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Pakistan has been experiencing extreme weather events for years, and the government's consensus is that climate change is to blame. As NPR's Diaa Hadid reports, it's responded with an ambitious program.
DIAA HADID, BYLINE: I'm here in a park in the northern Pakistani city of Mardan. Beside me is Laiba Atika, and she scrapes the scrubby ground with a small trowel. She's hoping to plant dozens of pine saplings with the help of a few friends.
(SOUNDBITE OF TROWEL SCRAPING)
HADID: But what she really needs is a shovel.
LAIBA ATIKA: My mother is coming in a while, and she'll bring a shovel with her.
HADID: Laiba might be a teenage rookie, but she's clear on why she's doing this.
ATIKA: It's our duty as a citizen to implement actions that can make the planet a better place to live in.
HADID: Laiba got her baby pines for free through a government project called Plant for Pakistan. The goal is to plant 10 billion trees - 10 billion - within four years to combat deforestation. This is the Prime Minister Imran Khan speaking about the project at the World Economic Forum in Davos, Switzerland, in January.
(SOUNDBITE OF ARCHIVED RECORDING)
PRIME MINISTER IMRAN KHAN: Why is it important for us to grow trees? For two reasons. Pakistan is vulnerable to global warming. Secondly, in our cities, pollution has become a silent killer.
HADID: The massive tree planting program is just one part of Pakistan's broader environmental ambitions. This summer, Khan's government announced a new electric vehicle policy and said it would get two-thirds of its power from renewables within the decade - from solar, wind and hydro. Pakistan is not a high emitter of heat-trapping greenhouse gases. But as the prime minister said, it's feeling the effects of global warming. To the north, its glaciers are melting faster than ever before. In its southern cities, residents live through searing heat waves.
RACHEL CLEETUS: This is, in a nutshell, is the unfairness, the inequitability of climate change, magnified in a place like Pakistan.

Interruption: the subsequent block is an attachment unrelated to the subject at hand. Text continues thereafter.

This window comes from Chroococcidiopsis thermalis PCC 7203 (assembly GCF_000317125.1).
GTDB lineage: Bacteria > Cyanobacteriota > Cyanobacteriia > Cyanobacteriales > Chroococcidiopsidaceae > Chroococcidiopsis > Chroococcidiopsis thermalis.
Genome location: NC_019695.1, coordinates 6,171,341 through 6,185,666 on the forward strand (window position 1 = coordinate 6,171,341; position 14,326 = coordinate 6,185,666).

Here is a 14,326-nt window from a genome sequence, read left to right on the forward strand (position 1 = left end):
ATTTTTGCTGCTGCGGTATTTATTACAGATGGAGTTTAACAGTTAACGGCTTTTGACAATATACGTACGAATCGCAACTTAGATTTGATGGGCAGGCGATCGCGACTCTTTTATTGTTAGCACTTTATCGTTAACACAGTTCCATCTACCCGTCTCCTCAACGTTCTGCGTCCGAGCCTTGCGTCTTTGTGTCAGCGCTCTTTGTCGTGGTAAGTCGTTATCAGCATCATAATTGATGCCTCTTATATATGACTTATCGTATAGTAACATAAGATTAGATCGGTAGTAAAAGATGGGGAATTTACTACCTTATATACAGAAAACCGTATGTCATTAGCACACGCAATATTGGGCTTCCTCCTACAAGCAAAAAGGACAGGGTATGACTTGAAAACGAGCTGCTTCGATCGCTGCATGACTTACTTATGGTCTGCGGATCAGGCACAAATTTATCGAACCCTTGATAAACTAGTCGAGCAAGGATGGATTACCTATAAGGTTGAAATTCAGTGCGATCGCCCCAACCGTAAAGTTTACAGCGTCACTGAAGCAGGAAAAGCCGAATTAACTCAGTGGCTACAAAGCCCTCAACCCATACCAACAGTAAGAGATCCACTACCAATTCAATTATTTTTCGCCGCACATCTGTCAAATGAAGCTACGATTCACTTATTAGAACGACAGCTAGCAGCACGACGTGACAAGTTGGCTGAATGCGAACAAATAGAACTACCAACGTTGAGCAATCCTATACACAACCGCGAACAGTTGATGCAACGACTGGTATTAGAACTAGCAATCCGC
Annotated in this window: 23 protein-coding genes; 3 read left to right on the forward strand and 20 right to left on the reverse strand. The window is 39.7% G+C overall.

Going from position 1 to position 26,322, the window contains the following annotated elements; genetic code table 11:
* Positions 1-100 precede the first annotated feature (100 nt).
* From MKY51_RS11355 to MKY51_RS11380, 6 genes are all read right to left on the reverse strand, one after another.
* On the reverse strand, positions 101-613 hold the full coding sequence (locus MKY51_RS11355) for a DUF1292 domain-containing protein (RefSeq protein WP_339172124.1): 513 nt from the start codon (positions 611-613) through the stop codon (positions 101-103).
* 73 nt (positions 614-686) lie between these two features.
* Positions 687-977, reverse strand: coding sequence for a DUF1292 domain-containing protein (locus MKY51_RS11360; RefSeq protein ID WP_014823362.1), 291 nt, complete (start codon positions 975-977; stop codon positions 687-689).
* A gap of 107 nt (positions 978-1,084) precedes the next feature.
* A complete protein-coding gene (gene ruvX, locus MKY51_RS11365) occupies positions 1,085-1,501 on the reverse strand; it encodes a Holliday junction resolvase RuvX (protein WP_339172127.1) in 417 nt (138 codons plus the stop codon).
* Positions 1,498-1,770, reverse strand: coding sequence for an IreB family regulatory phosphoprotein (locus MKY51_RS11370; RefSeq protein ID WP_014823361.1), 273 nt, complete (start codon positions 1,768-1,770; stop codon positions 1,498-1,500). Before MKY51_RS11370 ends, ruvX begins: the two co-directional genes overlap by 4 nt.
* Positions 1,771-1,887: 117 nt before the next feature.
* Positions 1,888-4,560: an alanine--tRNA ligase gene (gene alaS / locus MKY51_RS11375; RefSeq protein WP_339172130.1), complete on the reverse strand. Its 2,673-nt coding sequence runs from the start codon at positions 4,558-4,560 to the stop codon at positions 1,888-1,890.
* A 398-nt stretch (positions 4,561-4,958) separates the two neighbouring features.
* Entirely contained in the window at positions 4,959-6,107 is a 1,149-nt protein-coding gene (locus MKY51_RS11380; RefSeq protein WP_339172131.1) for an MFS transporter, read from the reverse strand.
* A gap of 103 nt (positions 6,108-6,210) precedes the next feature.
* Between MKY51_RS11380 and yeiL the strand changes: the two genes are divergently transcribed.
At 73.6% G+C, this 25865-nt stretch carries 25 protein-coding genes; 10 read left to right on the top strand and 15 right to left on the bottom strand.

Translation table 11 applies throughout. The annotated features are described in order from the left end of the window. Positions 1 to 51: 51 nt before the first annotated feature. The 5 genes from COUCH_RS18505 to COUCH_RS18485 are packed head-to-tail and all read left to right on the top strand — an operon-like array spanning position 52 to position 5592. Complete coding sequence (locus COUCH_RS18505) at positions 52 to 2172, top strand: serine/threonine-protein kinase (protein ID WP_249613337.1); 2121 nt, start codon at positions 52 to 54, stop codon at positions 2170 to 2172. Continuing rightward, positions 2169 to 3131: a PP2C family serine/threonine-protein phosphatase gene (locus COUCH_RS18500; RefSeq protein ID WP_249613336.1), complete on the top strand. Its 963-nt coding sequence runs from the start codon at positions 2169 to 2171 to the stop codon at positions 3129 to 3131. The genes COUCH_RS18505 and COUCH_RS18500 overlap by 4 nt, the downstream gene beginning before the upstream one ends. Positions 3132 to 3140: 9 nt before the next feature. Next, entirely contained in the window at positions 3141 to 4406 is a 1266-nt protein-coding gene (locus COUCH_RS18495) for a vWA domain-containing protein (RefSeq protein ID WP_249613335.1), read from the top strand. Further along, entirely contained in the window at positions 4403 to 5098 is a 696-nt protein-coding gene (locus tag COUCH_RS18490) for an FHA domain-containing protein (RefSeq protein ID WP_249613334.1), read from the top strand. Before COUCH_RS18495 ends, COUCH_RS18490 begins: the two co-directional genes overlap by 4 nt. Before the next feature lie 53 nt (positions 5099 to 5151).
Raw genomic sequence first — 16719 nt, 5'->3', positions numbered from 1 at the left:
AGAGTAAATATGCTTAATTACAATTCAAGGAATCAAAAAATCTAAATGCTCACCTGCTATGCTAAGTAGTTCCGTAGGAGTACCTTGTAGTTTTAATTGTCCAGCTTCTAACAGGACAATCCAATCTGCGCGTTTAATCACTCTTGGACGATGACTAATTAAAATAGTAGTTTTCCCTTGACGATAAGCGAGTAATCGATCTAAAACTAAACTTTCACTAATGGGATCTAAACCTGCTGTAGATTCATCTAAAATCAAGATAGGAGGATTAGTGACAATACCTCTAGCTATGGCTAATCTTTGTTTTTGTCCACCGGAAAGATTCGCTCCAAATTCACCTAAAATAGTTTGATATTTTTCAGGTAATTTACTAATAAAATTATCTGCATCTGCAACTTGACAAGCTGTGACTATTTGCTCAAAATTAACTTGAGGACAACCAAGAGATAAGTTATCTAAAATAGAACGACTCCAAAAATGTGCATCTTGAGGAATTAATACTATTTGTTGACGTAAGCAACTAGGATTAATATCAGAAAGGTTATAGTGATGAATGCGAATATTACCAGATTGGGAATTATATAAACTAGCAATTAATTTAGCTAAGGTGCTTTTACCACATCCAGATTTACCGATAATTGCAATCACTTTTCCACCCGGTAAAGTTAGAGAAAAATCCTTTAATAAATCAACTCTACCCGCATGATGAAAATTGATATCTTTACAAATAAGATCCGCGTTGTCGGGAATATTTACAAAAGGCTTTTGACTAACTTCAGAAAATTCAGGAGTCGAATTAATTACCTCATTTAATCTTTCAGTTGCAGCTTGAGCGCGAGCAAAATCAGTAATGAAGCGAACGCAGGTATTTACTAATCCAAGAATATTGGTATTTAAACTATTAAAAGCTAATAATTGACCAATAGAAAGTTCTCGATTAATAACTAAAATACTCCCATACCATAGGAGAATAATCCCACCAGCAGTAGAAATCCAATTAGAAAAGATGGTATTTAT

HADID: That's Rachel Cleetus, a climate expert at the U.S.-based Union of Concerned Scientists. She praises Pakistan's efforts. But Pakistani environmentalists say their government's ambitious plans are hobbled by corruption. The tree planting initiative, for instance, exists alongside illegal logging, the wood sold to the construction and furniture industries. It's so widespread that residents call the loggers the timber mafia. Besides corruption, activist Afia Salam says Pakistan's ruling party is under the sway of powerful business interests.
AFIA SALAM: That is what makes it so frustrating to even support, you know, some of the very good things that they do.
HADID: The government, for example, has reduced taxes on electric motorbikes, rickshaws, trucks and buses, but not cars. And critics say a powerful gas vehicle lobby carved out the loophole. And then there's coal. While Pakistan aims to have two-thirds of its power from renewables within a decade, the remaining third will come from coal-powered plants.
(SOUNDBITE OF TROWEL SCRAPING)
HADID: Back in that park in Mardan, a young student, Mohammad Faseeh, helps Laiba Atika plant baby pines. And he's already worried they won't survive the timber mafia.
MOHAMMAD FASEEH: (Non-English language spoken).
HADID: Laiba Atika won't be discouraged. Her climate activism is unusual for a girl in this conservative town where many women wear burkas. She says her mother encourages her.
ATIKA: She says that - be an example to the girls. And if you set a very good example, then other people will also permit their sisters and daughters to go out and do such prestigious works.
HADID: As Laiba works, a little girl runs up and grabs a baby sapling. She wants to plant it herself.
(SOUNDBITE OF ROAD AMBIENCE)
HADID: But outside the park, an open-backed jeep filled with logs trundles down the highway.
Diaa Hadid, NPR News, Mardan.
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